Why Culture Is the Cornerstone of a Sales Organization
December 6, 2018
Peter Drucker’s quote “Culture eats strategy for breakfast,” is a favorite of Satya Nadella’s. It reflects an emphasis on a growth mindset, an expansion of personal and business horizons through curiosity, openness, and trust. It’s a mindset that should also inform selling, as I discussed in my last blog.
Culture trumps strategy
Why do I prioritize culture over strategy in selling? Strategies are designed to achieve a goal; they’re a means to an end. With a strategy mindset, the goal is the only thing that really matters. In fact, the value of the strategy is determined solely by whether it attains the goal. But with a cultural mindset, the goal and how it’s achieved are both important because they stem from the same value system.
Every successful organization has a shared playbook. A football team has a playbook; a choir has a music book. The same concept applies to business. We might work with people from multiple diverse backgrounds. But if we’re all anchored in a common culture, with a clearly defined set of values, then how we operate the business, how we respect one another, and how we approach our customers, will all fall in line. Strategy flows from culture; culture does not flow from strategy. And business results are far more attainable when there is a clear, shared view of your strategy and your culture!
Culture drives success
The “One Microsoft” ethos is a good example of what I’m talking about. It manifests in all kinds of ways, and it’s especially evident in our evolution from a spirit of competition to a spirit of collaboration. We’re not in silos anymore, we’re teaming to win. Our Platform teams, Business Application teams, and Productivity teams collaborate; we are connected. We work together, we solve problems together, and we approach our technology solutions with customers together. This approach helps our customers, who benefit when we come together as one team with a holistic solution for their business.
All of this directly relates to the land and expand model also mentioned in the last blog. But there’s more to it than collaboration and breaking down organizational and technology silos. To succeed with customers, you need to understand them first. And to really understand them, you need to break down interpersonal silos as well.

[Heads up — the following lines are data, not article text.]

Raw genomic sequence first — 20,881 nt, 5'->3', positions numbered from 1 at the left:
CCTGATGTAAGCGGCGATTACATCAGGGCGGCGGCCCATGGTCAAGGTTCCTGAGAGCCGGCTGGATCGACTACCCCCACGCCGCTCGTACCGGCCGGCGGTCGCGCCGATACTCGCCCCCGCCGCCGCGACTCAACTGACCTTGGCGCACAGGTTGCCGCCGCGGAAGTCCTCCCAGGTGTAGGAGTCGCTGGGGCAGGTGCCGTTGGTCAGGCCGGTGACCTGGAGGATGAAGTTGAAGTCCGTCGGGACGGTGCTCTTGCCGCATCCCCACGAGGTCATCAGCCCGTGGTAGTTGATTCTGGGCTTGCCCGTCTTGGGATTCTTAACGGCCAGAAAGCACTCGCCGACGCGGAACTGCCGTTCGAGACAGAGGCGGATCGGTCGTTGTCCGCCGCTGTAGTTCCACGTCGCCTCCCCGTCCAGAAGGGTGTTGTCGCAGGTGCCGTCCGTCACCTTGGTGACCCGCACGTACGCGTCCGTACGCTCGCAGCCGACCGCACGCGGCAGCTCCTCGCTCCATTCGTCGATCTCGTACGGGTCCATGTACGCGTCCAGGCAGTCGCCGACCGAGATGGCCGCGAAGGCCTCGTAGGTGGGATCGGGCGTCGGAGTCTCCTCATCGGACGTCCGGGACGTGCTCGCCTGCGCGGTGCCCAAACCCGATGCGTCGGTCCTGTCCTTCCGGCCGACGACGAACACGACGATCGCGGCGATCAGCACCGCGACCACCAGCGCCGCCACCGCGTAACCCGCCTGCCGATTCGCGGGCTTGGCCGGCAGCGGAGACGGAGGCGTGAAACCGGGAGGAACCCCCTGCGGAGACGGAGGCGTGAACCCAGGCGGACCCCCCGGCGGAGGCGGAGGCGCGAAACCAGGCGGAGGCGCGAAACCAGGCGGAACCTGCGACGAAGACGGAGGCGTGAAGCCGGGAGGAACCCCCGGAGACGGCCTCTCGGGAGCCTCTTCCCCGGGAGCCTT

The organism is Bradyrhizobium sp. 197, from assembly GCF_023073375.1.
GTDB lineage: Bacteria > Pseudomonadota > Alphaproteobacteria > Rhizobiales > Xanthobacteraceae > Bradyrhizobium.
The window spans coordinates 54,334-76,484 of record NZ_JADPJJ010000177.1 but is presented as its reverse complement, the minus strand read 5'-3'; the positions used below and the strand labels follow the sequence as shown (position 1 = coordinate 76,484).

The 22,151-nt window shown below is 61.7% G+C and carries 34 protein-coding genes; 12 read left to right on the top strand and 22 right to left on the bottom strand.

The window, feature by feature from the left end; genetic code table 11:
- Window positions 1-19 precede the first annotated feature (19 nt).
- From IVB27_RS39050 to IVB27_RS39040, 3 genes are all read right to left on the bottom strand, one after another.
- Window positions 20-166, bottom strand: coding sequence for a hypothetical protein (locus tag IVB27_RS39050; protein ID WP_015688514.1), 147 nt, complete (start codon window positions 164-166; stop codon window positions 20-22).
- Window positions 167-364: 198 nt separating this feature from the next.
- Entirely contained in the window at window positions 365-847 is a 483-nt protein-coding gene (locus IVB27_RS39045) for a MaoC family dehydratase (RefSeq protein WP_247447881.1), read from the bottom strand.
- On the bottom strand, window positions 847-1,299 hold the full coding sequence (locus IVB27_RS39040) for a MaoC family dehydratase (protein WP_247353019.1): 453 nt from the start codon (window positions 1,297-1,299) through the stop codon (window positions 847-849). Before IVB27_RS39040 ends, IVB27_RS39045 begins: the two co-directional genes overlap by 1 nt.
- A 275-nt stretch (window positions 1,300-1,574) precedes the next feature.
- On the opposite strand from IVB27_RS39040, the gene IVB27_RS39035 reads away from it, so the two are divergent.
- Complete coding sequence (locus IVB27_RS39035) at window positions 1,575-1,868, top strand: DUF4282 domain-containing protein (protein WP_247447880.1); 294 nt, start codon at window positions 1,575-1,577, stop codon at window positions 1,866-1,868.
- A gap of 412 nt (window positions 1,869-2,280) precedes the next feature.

Traits of a good seller
We’ve talked about a unified approach to selling, but what are the traits of an individual in a successful sales organization? I’ll give you a hint—it’s not about bringing together people who think, let alone look, the same. Culture isn’t just about a mindset of togetherness and One Microsoft. It’s also about bringing together multiple perspectives that sensitize you to different buying postures and approaches from your customers. That kind of openness, from the organizational to individual levels, has dramatically improved our results over the past four years. It’s critically important to build a team that both represents your business vision as well as a diversity of culture. When people are open to other points of view, they’re more informed and adaptive. And the best part? It’s evident to our customers and partners, who find working with us more effective and enjoyable.
IBM is another great example of a company that’s worked hard on inclusiveness and cultural sensitivity. They’ve been focused on diversity longer than almost anyone else in the tech industry, and actively seek to increase minority representation in their executive ranks. More than 20 years ago, the company created eight diversity taskforces to better understand and address the needs of different cultural groups both inside and outside IBM. However, the company had been walking the walk long before that. For example, IBM chose its first female vice-president in 1943, and has been hiring African American executives since before the Civil Rights Act of 1964. I believe that their business flourished for decades because of this.
Keep an open mind
As a global business, it’s critical that we continue to open our perspective. Our customers come from a diversity of backgrounds and experiences. If you stay biased toward a race, religion, or gender, you’re restricting your point-of-view, your approach, and understanding of buying behaviors. In turn, it’s likely your narrow view will manifest in your success (or lack thereof) with the vast diversity of customers in the market.
You can and should gain a better understanding of customer behavior and priorities as I’ve mentioned before in blogs like The Pipeline Paradox. And if you’ve been following those earlier discussions, you’ll know that it’s not just about doing your research and gathering data—it’s also about listening and empathy. To really get to know people, you do need to walk a mile in their shoes. We all have unconscious biases based on where and how we were raised; however, empathy and understanding can go a long way toward helping alleviate those biases.
I want to stress again that this is not culture as strategy—that is, you can’t create a culture of collaboration, inclusion, and empathy just for the express purpose of making sales. Rather, culture is about the way you run your business, which extends to managing sales teams, and finally interacting with one another within those teams. If you’re not open and empathetic when you engage with your own team, how are you going to engage customers? It’s fundamentally about transparency and inspiring trust. And if we can inspire trust in each other, we can inspire it in our customers as well. And of course, when we inspire trust in our customers…the business results will follow.
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